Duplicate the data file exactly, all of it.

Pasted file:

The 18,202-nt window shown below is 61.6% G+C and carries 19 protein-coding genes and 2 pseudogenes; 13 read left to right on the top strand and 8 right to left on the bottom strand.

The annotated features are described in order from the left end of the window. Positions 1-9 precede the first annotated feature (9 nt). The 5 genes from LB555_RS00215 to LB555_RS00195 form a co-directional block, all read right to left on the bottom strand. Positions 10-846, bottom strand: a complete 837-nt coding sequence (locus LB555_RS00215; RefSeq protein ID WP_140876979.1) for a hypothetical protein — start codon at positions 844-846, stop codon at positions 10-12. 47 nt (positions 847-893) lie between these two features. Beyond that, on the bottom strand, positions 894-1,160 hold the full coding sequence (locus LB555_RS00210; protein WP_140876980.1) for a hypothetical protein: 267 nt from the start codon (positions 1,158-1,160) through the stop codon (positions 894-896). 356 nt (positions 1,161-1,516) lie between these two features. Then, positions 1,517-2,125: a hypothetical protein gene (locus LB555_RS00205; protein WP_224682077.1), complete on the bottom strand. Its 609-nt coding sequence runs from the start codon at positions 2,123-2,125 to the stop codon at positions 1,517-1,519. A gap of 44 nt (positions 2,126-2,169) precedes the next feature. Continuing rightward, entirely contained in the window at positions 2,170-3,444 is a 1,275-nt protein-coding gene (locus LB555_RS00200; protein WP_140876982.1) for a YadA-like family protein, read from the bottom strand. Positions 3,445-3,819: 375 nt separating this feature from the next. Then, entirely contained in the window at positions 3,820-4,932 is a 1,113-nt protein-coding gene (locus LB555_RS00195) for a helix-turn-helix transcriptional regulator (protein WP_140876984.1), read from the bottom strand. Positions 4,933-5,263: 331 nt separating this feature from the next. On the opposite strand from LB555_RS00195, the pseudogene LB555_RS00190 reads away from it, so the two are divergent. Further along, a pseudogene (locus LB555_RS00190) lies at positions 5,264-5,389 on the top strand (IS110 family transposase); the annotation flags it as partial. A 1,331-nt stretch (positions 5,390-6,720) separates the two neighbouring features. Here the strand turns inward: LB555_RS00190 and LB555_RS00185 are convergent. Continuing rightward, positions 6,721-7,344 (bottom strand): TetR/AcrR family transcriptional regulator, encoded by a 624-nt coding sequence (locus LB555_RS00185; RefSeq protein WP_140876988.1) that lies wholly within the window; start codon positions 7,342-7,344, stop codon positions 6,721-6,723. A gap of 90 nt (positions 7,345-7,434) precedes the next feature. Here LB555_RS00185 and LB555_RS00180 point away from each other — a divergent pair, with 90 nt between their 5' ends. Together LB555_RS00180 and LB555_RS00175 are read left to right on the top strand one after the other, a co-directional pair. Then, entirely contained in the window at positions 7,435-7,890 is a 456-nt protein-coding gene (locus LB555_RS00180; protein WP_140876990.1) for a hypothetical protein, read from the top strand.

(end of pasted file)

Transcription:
The 18,202-nt window shown below is 61.6% G+C and carries 19 protein-coding genes and 2 pseudogenes; 13 read left to right on the top strand and 8 right to left on the bottom strand.

The annotated features are described in order from the left end of the window. Positions 1-9 precede the first annotated feature (9 nt). The 5 genes from LB555_RS00215 to LB555_RS00195 form a co-directional block, all read right to left on the bottom strand. Positions 10-846, bottom strand: a complete 837-nt coding sequence (locus LB555_RS00215; RefSeq protein ID WP_140876979.1) for a hypothetical protein — start codon at positions 844-846, stop codon at positions 10-12. 47 nt (positions 847-893) lie between these two features. Beyond that, on the bottom strand, positions 894-1,160 hold the full coding sequence (locus LB555_RS00210; protein WP_140876980.1) for a hypothetical protein: 267 nt from the start codon (positions 1,158-1,160) through the stop codon (positions 894-896). 356 nt (positions 1,161-1,516) lie between these two features. Then, positions 1,517-2,125: a hypothetical protein gene (locus LB555_RS00205; protein WP_224682077.1), complete on the bottom strand. Its 609-nt coding sequence runs from the start codon at positions 2,123-2,125 to the stop codon at positions 1,517-1,519. A gap of 44 nt (positions 2,126-2,169) precedes the next feature. Continuing rightward, entirely contained in the window at positions 2,170-3,444 is a 1,275-nt protein-coding gene (locus LB555_RS00200; protein WP_140876982.1) for a YadA-like family protein, read from the bottom strand. Positions 3,445-3,819: 375 nt separating this feature from the next. Then, entirely contained in the window at positions 3,820-4,932 is a 1,113-nt protein-coding gene (locus LB555_RS00195) for a helix-turn-helix transcriptional regulator (protein WP_140876984.1), read from the bottom strand. Positions 4,933-5,263: 331 nt separating this feature from the next. On the opposite strand from LB555_RS00195, the pseudogene LB555_RS00190 reads away from it, so the two are divergent. Further along, a pseudogene (locus LB555_RS00190) lies at positions 5,264-5,389 on the top strand (IS110 family transposase); the annotation flags it as partial. A 1,331-nt stretch (positions 5,390-6,720) separates the two neighbouring features. Here the strand turns inward: LB555_RS00190 and LB555_RS00185 are convergent. Continuing rightward, positions 6,721-7,344 (bottom strand): TetR/AcrR family transcriptional regulator, encoded by a 624-nt coding sequence (locus LB555_RS00185; RefSeq protein WP_140876988.1) that lies wholly within the window; start codon positions 7,342-7,344, stop codon positions 6,721-6,723. A gap of 90 nt (positions 7,345-7,434) precedes the next feature. Here LB555_RS00185 and LB555_RS00180 point away from each other — a divergent pair, with 90 nt between their 5' ends. Together LB555_RS00180 and LB555_RS00175 are read left to right on the top strand one after the other, a co-directional pair. Then, entirely contained in the window at positions 7,435-7,890 is a 456-nt protein-coding gene (locus LB555_RS00180; protein WP_140876990.1) for a hypothetical protein, read from the top strand.